Print this Page
Case Basics
Docket No. 
United States
Anthony James Kebodeaux
Decided By 
(Deputy Solicitor General, Department of Justice, for the petitioner)
(Assistant Federal Public Defender, for the respondent)
Facts of the Case 

Anthony Kebodeaux was a registered sex offender. He served three years in prison in for his offense. After his release Congress enacted the Sex Offender Registration and Notification Act (SORNA). When Kebodeaux moved from San Antonio, Texas to El Paso, Texas, he failed to update his residence in the registry within three days, as required, and was charged and convicted under SORNA. He appealed, arguing that the law was unconstitutional as it applied to him because regulating a sex offender’s intrastate travel after being released from custody exceeds Congress’ powers. The U.S. Court of Appeals for the Fifth Circuit reversed, holding that past commission of a federal crime is insufficient to permit the federal government to have unending criminal authority over Kebodeaux. While SORNA was unconstitutional under the circumstances of this case, the court did not question Congress’ ability to place restrictions on federal prisoners after release, including requiring sex offenders convicted after SORNA to register intrastate changes of residence.


Did the court of appeals err in conducting its constitutional analysis on the premise that Kebodeaux was not under a federal registration obligation until SORNA was enacted, when pre SORNA federal law also obligated him to register as a sex offender?

Did the court of appeals erred in holding that Congress lacks the Article I authority to provide for criminal penalties as applied to a person who was convicted of a sex offense under federal law and completed his criminal sentence before SORNA was enacted?

Decision: 7 votes for United States, 2 vote(s) against
Legal provision: Sex Offender Registration and Notification Act

Yes, yes. Justice Stephen G. Breyer delivered the opinion of the 5-4 majority. The Court held that the Necessary and Proper Clause grants Congress the power to enact SORNA and apply it in this case, despite the fact that Kebodeaux was convicted and served his time prior to SORNA’s enactment. Although SORNA was not in effect when Kebodeaux was sentenced, his release was not conditional. Rather, he was subject to the Wetterling Act, a federal act that entailed similar registration requirements later enacted under SORNA. Because Kebodeaux was subject to federal requirements at the time of his release, it is within Congress’ power to modify those requirements through SORNA and apply them to Kebodeaux. The Court also held that the Necessary and Proper Clause granted Congress the power to create federal crimes and regulate their punishment, so SONRA did not represent Congress overstepping its bounds.

Chief Justice John G. Roberts, Jr. wrote an opinion concurring in the judgment in which he argued that the Constitution grants Congress the power to regulate the conduct of members of the military and impose penalties if those regulations are disobeyed. This power, in addition to the Necessary and Proper Clause, gave Congress the authority to act in this case. However, he argued that the majority’s opinions analysis of the benefits of the registration requirement are unnecessary to reach the decision in the case and stray too far into justification for a federal police power. In his separate opinion concurring in the judgment, Justice Samuel A. Alito, Jr. wrote that the Necessary and Proper Clause grants Congress the power to require the registration of members of the military who have been convicted of sex crimes as the gap between military and state laws often does not allow the state to do so.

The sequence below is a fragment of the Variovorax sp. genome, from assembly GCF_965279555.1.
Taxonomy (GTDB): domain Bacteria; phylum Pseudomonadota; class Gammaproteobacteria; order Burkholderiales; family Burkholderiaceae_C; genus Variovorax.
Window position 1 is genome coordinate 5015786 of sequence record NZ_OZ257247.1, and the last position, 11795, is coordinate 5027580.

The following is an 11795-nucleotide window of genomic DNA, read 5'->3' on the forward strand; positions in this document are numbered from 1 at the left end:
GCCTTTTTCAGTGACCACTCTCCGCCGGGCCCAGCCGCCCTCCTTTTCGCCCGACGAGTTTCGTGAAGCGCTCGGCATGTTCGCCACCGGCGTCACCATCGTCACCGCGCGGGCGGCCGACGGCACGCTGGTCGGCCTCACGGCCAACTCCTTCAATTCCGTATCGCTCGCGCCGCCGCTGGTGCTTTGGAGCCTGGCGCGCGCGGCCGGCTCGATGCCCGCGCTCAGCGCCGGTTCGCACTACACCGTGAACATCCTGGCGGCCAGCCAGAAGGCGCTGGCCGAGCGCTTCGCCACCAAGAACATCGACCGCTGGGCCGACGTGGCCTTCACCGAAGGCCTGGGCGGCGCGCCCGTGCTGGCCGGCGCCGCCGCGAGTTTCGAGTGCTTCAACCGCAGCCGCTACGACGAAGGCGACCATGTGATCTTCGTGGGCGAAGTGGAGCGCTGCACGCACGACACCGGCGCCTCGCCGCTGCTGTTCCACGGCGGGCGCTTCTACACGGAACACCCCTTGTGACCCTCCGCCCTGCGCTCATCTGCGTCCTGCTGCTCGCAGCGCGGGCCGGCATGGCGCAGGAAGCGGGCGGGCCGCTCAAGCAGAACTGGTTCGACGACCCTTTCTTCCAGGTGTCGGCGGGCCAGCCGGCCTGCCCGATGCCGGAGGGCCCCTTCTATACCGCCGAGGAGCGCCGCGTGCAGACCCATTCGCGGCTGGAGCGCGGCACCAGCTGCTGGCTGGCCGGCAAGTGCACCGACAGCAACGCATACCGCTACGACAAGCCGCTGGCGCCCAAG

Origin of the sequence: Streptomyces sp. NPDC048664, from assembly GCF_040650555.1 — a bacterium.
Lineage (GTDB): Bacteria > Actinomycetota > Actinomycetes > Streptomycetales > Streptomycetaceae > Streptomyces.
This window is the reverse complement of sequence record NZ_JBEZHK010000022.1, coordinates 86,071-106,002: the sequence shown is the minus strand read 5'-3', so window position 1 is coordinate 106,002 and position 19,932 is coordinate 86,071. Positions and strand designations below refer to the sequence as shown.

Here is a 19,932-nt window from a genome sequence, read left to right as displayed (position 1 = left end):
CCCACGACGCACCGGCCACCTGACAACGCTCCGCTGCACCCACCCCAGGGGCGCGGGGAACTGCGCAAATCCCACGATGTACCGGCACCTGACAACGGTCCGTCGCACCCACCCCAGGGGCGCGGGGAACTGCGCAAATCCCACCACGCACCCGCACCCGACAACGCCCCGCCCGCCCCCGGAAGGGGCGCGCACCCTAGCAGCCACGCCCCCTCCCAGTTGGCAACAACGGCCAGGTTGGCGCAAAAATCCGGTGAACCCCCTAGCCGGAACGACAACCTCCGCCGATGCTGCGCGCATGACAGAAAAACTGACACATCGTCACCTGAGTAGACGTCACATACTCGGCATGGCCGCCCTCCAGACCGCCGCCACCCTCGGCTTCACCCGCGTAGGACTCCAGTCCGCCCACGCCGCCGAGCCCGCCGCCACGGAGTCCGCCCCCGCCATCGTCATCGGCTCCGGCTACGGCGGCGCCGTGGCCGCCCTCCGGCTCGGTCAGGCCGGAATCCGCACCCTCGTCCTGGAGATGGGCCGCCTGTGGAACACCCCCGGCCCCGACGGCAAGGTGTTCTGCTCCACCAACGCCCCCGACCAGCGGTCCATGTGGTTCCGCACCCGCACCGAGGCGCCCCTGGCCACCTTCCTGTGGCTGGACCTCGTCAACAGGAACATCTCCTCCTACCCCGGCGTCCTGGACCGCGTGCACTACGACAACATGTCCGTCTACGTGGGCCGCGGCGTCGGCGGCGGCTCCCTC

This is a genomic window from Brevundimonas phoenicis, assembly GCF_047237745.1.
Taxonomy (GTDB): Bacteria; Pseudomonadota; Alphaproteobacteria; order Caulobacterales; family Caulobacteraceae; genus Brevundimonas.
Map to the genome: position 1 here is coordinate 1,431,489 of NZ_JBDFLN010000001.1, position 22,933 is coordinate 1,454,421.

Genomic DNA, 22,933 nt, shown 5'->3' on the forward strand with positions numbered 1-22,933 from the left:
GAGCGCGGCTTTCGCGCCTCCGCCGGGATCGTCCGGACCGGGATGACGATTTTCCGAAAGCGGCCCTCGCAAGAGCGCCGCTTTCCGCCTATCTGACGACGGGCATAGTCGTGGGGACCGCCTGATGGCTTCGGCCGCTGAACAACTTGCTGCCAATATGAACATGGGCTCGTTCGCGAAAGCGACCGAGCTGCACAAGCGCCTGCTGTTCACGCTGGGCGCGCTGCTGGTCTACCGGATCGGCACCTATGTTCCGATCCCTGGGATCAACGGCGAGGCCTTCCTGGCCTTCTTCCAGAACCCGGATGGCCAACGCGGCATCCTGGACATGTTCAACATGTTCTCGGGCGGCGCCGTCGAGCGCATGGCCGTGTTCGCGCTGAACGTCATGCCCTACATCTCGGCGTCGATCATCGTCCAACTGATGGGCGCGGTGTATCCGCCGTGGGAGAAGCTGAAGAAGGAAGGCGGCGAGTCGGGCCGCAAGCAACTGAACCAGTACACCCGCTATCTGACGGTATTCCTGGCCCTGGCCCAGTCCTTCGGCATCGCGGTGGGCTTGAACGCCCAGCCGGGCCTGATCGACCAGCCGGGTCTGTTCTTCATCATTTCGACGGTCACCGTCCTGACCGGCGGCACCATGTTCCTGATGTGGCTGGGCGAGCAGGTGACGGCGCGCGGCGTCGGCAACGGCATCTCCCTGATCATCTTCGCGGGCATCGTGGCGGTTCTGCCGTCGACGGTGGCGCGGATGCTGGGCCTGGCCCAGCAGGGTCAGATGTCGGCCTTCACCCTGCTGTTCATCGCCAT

Justice Antonin Scalia wrote a dissenting opinion in which he argued that an act intended to execute a power of Congress is only necessary and proper if the power is as well. Because it is not clear that the Wetterling Act’s registration requirement is a valid Congressional power, SORNA’s modification and execution of that power is equally unsure. In his separate dissent, Justice Clarence Thomas argued that SORNA’s registration requirements are unconstitutional because they do not execute any Congressional powers explicitly granted by the Constitution. Instead, SORNA represents an unconstitutional usurpation of state powers regarding sex offender registration. Although Congress has the power to regulate the conduct of members of the military, once Kebodeaux became a civilian, there is no justification for the involvement of the federal government. Justice Antonin Scalia partially joined in the dissent.

Cite this Page
UNITED STATES v. KEBODEAUX. The Oyez Project at IIT Chicago-Kent College of Law. 31 August 2015. <http://www.oyez.org/cases/2010-2019/2012/2012_12_418>.
UNITED STATES v. KEBODEAUX, The Oyez Project at IIT Chicago-Kent College of Law, http://www.oyez.org/cases/2010-2019/2012/2012_12_418 (last visited August 31, 2015).
"UNITED STATES v. KEBODEAUX," The Oyez Project at IIT Chicago-Kent College of Law, accessed August 31, 2015, http://www.oyez.org/cases/2010-2019/2012/2012_12_418.